The Maritime History of the Great Lakes
British Colonist (Toronto, ON), May 31, 1843

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p.3 The Shipping Trade - Of our shipping interests - the main dependence of this city - the season thus far presents rather a gloomy picture. Notwithstanding the late opening of the season, we have as yet had but very few arrivals, and there is little in this way to anticipate for some time to come. On the other hand, we observe that the tolls received on the Erie Canal this year, greatly exceed those collected at the corresponding period of last season, showing us through what channel the produce of the Great West is at present finding its way to market. This diversion, however, we trust, as we are inclined to believe, is but temporary. The large orders transmitted from the south and east, have required all the attention of western shippers, and the demand has had the effect of advancing and fixing prices. Wheat is quoted at Buffalo at 76 cents, and some parcels of flour sold at $3.88; $3.75 however is the ruling price. When this demand is satisfied, we may expect to find the trade resuming its course down the St. Lawrence. - In calculating the chances of the beneficial operation of the new Canadian corn laws, it is not unimportant to remark that a very strong feeling of opposition has been excited in the United States. The Americans are too shrewd a people not to discover that while a partial advantage is opened to them, it must be embraced at the sacrifice of a portion of those interests to which in a great measure they owe their prosperity. This opposition, however, is more strongly evinced in New York, where the returns of the Erie Canal, and consequently the revenue of the State, and its means of paying off the debt contracted for that giant undertaking, will be materially reduced. [Kingston News]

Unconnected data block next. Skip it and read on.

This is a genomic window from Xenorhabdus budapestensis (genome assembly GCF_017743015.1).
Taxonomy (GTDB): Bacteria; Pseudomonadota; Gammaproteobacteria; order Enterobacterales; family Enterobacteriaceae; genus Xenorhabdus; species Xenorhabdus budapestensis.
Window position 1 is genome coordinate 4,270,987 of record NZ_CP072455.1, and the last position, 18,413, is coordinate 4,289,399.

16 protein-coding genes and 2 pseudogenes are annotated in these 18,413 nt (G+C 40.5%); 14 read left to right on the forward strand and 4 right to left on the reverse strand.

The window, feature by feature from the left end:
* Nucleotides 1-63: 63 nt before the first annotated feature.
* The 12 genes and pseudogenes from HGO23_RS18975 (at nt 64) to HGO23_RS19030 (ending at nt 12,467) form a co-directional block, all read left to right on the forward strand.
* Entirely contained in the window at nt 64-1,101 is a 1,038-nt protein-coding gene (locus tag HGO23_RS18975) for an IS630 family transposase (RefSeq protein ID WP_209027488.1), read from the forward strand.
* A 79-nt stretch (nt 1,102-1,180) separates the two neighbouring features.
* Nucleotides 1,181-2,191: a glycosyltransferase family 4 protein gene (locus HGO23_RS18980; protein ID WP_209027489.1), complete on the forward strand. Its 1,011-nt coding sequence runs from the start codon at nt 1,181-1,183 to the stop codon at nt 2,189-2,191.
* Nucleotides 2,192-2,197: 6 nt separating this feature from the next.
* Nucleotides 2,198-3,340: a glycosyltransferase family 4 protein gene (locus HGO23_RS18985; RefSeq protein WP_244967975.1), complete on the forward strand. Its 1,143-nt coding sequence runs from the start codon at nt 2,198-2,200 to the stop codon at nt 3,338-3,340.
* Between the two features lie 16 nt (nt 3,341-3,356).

p.2 By a statement of imports at Kingston, between the 28th April and 5th May, both inclusive, compiled for and published in the Quebec Mercury, we notice that there has been, during that period, twenty-six arrivals of schooners from American and Canadian ports, and that by these, together with the different steamers, the following quantities of flour, wheat, etc., had been received:


Macpherson & Crane 3642 brls.

H. & S. Jones 6428 "

Hooker & Henderson 3672 "

Sanderson & Murray 700 "


Macpherson & Crane 860 brls. pork

H. & S. Jones 2600 bus wheat

Hooker & Henderson 2364 do. rye

Do. 16300 do. barley

Sanderson & Murray 922 do. peas

[Montreal Gazette]

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May 31, 1843
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Rick Neilson
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Public domain: Copyright has expired according to the applicable Canadian or American laws. No restrictions on use.
Maritime History of the Great Lakes
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British Colonist (Toronto, ON), May 31, 1843